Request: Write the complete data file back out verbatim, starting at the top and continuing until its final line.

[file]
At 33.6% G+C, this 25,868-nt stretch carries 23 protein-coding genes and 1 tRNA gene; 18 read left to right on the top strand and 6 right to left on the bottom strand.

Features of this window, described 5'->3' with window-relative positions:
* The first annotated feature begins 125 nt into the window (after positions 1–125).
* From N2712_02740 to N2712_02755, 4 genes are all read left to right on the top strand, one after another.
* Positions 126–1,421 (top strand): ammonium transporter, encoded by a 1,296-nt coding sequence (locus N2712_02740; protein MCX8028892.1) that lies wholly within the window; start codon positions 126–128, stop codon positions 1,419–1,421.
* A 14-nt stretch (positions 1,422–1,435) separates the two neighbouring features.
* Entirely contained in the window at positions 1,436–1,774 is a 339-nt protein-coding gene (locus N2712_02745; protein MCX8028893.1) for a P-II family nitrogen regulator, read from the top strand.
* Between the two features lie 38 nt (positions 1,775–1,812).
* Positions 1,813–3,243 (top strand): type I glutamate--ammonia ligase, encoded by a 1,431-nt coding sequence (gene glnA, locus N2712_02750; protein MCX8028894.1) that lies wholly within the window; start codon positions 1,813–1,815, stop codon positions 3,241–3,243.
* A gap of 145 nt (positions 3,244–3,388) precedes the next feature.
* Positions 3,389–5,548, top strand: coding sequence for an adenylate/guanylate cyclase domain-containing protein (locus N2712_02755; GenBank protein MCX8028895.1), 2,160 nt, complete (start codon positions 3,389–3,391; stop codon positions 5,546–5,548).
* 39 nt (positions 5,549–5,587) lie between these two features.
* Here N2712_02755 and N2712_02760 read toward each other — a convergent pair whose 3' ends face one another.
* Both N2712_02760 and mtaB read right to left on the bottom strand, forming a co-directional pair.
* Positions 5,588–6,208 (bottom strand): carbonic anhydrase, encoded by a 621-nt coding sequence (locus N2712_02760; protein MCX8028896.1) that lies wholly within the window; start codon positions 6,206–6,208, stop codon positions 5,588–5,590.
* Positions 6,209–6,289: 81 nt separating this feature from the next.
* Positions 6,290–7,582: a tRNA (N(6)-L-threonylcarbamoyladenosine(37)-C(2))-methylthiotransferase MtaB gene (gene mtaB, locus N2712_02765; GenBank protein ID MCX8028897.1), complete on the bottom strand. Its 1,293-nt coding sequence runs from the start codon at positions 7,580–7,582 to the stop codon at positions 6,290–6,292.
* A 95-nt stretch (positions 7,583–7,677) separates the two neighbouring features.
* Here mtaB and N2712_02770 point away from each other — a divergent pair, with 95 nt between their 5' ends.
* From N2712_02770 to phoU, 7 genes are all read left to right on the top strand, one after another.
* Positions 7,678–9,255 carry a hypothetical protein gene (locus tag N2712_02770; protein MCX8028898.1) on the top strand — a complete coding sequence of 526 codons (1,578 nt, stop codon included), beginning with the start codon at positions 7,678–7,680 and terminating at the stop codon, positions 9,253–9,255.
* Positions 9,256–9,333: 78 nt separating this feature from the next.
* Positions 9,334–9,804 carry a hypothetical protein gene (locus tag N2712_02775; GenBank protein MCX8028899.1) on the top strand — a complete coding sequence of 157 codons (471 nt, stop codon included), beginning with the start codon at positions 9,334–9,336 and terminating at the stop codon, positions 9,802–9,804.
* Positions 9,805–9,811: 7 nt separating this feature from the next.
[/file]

At 33.6% G+C, this 25,868-nt stretch carries 23 protein-coding genes and 1 tRNA gene; 18 read left to right on the top strand and 6 right to left on the bottom strand.

Features of this window, described 5'->3' with window-relative positions:
* The first annotated feature begins 125 nt into the window (after positions 1–125).
* From N2712_02740 to N2712_02755, 4 genes are all read left to right on the top strand, one after another.
* Positions 126–1,421 (top strand): ammonium transporter, encoded by a 1,296-nt coding sequence (locus N2712_02740; protein MCX8028892.1) that lies wholly within the window; start codon positions 126–128, stop codon positions 1,419–1,421.
* A 14-nt stretch (positions 1,422–1,435) separates the two neighbouring features.
* Entirely contained in the window at positions 1,436–1,774 is a 339-nt protein-coding gene (locus N2712_02745; protein MCX8028893.1) for a P-II family nitrogen regulator, read from the top strand.
* Between the two features lie 38 nt (positions 1,775–1,812).
* Positions 1,813–3,243 (top strand): type I glutamate--ammonia ligase, encoded by a 1,431-nt coding sequence (gene glnA, locus N2712_02750; protein MCX8028894.1) that lies wholly within the window; start codon positions 1,813–1,815, stop codon positions 3,241–3,243.
* A gap of 145 nt (positions 3,244–3,388) precedes the next feature.
* Positions 3,389–5,548, top strand: coding sequence for an adenylate/guanylate cyclase domain-containing protein (locus N2712_02755; GenBank protein MCX8028895.1), 2,160 nt, complete (start codon positions 3,389–3,391; stop codon positions 5,546–5,548).
* 39 nt (positions 5,549–5,587) lie between these two features.
* Here N2712_02755 and N2712_02760 read toward each other — a convergent pair whose 3' ends face one another.
* Both N2712_02760 and mtaB read right to left on the bottom strand, forming a co-directional pair.
* Positions 5,588–6,208 (bottom strand): carbonic anhydrase, encoded by a 621-nt coding sequence (locus N2712_02760; protein MCX8028896.1) that lies wholly within the window; start codon positions 6,206–6,208, stop codon positions 5,588–5,590.
* Positions 6,209–6,289: 81 nt separating this feature from the next.
* Positions 6,290–7,582: a tRNA (N(6)-L-threonylcarbamoyladenosine(37)-C(2))-methylthiotransferase MtaB gene (gene mtaB, locus N2712_02765; GenBank protein ID MCX8028897.1), complete on the bottom strand. Its 1,293-nt coding sequence runs from the start codon at positions 7,580–7,582 to the stop codon at positions 6,290–6,292.
* A 95-nt stretch (positions 7,583–7,677) separates the two neighbouring features.
* Here mtaB and N2712_02770 point away from each other — a divergent pair, with 95 nt between their 5' ends.
* From N2712_02770 to phoU, 7 genes are all read left to right on the top strand, one after another.
* Positions 7,678–9,255 carry a hypothetical protein gene (locus tag N2712_02770; protein MCX8028898.1) on the top strand — a complete coding sequence of 526 codons (1,578 nt, stop codon included), beginning with the start codon at positions 7,678–7,680 and terminating at the stop codon, positions 9,253–9,255.
* Positions 9,256–9,333: 78 nt separating this feature from the next.
* Positions 9,334–9,804 carry a hypothetical protein gene (locus tag N2712_02775; GenBank protein MCX8028899.1) on the top strand — a complete coding sequence of 157 codons (471 nt, stop codon included), beginning with the start codon at positions 9,334–9,336 and terminating at the stop codon, positions 9,802–9,804.
* Positions 9,805–9,811: 7 nt separating this feature from the next.